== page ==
Motivation and Topper’s strategy (+ Prelims Notes): Rajat Pant, Rank 90 – UPSC cse-2019, Insights Prelims Student
Motivation & Topper’s strategy
Rank 90 – UPSC CSE-2019, Insights Prelims Student
Whenever I felt dejected seeing the syllabus to be covered, newspapers to be read, test papers to be solved, I always found solace in reading the insights toppers section. The habit has possessed me such that still in my free time (which now I have in plenty) I come here to read the articles which I have read umpteen number of times. Though these articles are not written by likes of Shiv Khera, Sandeep Maheshwari etc., reading them always filled me with inspiration, motivation and felt like I am just few steps away from cracking this exam. I myself went to the extent that I took people saying, “If I can crack this exam, surely you can do it too” literally :P. And guess what, me writing this article here is the testimony to the fact that they all were absolutely correct. So having benefited from such articles, I consider it to be my moral responsibility to write one such piece.
I am Rajat Pant. I have secured AIR 90 in CSE 2018. This was my second attempt. I have done my schooling from St. Jude’s School, Dehradun. I have completed my Btech from GBPUAT Pantnagar (Uttarakhand) in Electrical Engineering.
Dreams can be real if you live by them day and night. The dream of becoming an IAS officer was planted in me by my father when I was just a 3-4 year old kid. Coming from a middle class Indian family, I have come to realize that what Michael Sandel said (Although I love Rawls) is quite correct (Sandel being Rawls’critic)—‘We see the world through the lens of our family, culture and society. Our dreams are shaped not just by our personal preferences but are also influenced by our family/community’s perspective.’(Here my Political Science friends would understand me better).
Since childhood whenever I was asked about my ambition, without knowing much about what it means, I used to boldly proclaim that I want to be an IAS officer. But this doesn’t mean that I had started studying for the exam or even researched how to go about the exam. Though till 12th standard I used to be an average student, but in the Btech I used my plan to prepare for IAS as an excuse to not study for Electrical Engineering. So in the process I ended up scoring a very low CGPA (only my college friends would know how I passed those exams :P) and also did not learn anything related to UPSC CSE.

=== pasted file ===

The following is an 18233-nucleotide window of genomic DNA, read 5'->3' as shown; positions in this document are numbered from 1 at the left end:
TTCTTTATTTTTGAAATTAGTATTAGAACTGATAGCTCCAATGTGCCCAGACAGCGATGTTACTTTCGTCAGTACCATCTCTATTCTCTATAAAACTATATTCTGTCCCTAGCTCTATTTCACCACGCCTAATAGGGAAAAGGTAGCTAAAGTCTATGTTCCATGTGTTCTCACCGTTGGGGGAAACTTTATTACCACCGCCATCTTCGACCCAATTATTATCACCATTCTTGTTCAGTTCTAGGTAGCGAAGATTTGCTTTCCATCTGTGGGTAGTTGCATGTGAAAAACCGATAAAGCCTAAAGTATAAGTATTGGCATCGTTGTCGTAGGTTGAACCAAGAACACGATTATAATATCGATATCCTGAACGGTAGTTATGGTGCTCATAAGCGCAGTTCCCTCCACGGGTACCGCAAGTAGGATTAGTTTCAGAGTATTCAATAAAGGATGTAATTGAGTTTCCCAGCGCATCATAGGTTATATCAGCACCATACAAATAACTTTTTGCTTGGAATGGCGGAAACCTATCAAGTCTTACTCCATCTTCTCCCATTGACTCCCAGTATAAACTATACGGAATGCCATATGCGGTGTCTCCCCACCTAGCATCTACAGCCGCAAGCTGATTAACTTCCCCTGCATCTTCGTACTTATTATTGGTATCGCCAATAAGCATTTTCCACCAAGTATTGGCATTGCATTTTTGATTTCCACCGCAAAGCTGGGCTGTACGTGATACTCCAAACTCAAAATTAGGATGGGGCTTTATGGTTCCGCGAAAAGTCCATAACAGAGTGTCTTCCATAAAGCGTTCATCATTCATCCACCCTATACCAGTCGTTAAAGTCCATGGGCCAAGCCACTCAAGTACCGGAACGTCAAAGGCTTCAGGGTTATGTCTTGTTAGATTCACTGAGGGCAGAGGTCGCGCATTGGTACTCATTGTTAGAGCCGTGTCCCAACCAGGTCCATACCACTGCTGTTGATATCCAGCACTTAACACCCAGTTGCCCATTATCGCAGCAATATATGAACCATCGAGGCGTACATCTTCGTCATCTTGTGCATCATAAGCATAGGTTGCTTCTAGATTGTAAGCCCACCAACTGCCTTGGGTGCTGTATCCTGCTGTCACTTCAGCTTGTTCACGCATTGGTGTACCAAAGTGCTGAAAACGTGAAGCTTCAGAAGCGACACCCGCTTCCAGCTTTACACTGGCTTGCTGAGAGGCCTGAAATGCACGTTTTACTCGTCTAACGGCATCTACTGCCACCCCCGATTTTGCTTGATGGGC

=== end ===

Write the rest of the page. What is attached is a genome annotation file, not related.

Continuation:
After completing my graduation in 2016, I did not sit for placements and, thus, headed straight to Delhi to get enrolled in Vajiram and Ravi. Thus, plunged into the pool of UPSC preparation. Though now I have come to realise that this exam can definitely be cracked without coaching but I personally benefited from it, as back then I was not aware of online platforms like InsightsonIndia. The coaching in Delhi helped me to the extent that honestly speaking I didn’t touch any NCERT (except 2 for Geography) or Laxmikanth (Polity) or Shankar IAS Environment book which are considered to be the Bible for the UPSC preparation. But instead I referred to online sources like gktoday, pmfias and many others. I constantly used to update my coaching notes, learning from the mistakes I used to commit in vision prelims test series in my 1st attempt and both vision and insights test series in my 2nd attempt.
Sources Referred for Prelims
1) Vajiram class notes for Polity, Ancient History, Geography, Economics and Environment.
2) Spectrum for Modern History
3) Tamilnadu Board 11th class book- for Ancient and Medieval History (For learning timeline of Kings, Art and Architecture).
4) Nitin Singhania for various aspects of Art and Architecture, UNESCO Heritages etc.
5) Orient Black Swan Atlas for physical features, States (longitude and latitude for important cities like Delhi, Mumbai, Bangalore, Chennai etc.), major ports in India, ocean currents.
6) Google maps and Wikipedia for thorough study of each of the 27 Ramsar wetlands, 18 Biosphere reserves, 50 Tiger Reserves, 104 National Parks. (You just have to note important points like rivers passing through them, mountain ranges, any special flora and fauna, states, old names etc.).
7) Vision Monthly Current Affairs (July to March only) for current affairs.
8) RSTV– Big Picture, India’s World, Vishesh, In Depth. I did not watch them daily but only once in a while.
9) Mygov youtube channel (‘Transfroming India’ playlist has some government schemes explained in short).
I could only score a meagre 91.34 marks in Prelims (when the cut off was 105.34). The major mistakes I think that I committed were–
1) Attempted a very less number of questions (only 72).
2) Did not make short handy notes of all mistakes committed in test series.